Being a first time mom often feels like taking a road trip with no GPS. While there’s bound to be joys and excitement along the way, being a new mom also comes with a lot of questions and even fears. Chances are you’ve spoken with your child’s pediatrician about every health concern under the sun, but what about oral health? Your baby may not visit a dentist yet, but your child’s dental health is definitely something you should have on your radar. Read on for some helpful tips that will help you give your baby a head start on great dental health.
Baby’s first tooth! Now what?
Ever since you brought her home she’s been growing so fast and now a tooth has finally appeared! While it may be too early to buy her her own little toothbrush and other oral health products, it’s certainly not too early to call the dentist. The American Dental Association (ADA) recommends that you take your baby to the dentist about six months after that first tooth appears, so go ahead and call for an appointment as soon as her first little tooth sprouts.
When is it time to introduce oral health products?
From our own experiences in the dentist’s chair we have learned the importance of flossing and how it improves our gum health. In fact, brushing only really cleans about 70% of your teeth. Flossing cleans the other 30%. It’s time to start flossing your baby’s teeth once they have two teeth that touch. Of course when children start to use oral health products like floss and toothbrushes, they will need you to guide them. As they get older, you can teach them to take care of their own oral hygiene all by themselves. One of the best ways to do this is by setting a good example. If your child sees you flossing, they will want to do it too!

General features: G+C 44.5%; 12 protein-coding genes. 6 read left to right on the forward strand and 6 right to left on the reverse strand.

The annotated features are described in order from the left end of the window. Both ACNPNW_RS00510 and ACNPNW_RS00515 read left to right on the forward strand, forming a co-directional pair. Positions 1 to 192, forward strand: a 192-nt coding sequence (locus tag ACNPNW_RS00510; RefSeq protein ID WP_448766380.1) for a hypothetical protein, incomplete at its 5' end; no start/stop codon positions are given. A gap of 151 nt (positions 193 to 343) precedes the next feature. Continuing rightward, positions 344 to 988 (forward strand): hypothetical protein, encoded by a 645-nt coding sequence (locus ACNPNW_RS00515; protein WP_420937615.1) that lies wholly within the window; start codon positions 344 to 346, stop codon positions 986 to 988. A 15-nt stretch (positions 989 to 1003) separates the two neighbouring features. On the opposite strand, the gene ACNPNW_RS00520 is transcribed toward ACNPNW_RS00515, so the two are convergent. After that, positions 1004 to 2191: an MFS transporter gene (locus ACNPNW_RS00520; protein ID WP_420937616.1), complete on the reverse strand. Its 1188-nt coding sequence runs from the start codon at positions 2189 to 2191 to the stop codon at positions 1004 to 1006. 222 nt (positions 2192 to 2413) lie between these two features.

What about braces? I had them when I was little, will my child need them, too?
Fortunately, orthodontics is not something you will have to think about in your baby’s first years of life. It is, however, something to address by the time your little one is in elementary school. According to the American Dental Association as well as the American Association of Orthodontists, all children should be evaluated for orthodontics by the time they are seven years old.
Remember, setting a solid foundation for good oral health begins with that very first tooth. Children learn by watching you, so always set a good example by brushing and flossing yourself and keeping up with your regular dental visits. It’s also a great idea to consult your child’s dentist when you have any concerns about their oral health or questions about ways you can help them take care of their teeth. Being proactive about dental health will protect baby from preventable dental problems and keep her smile looking as beautiful as can be!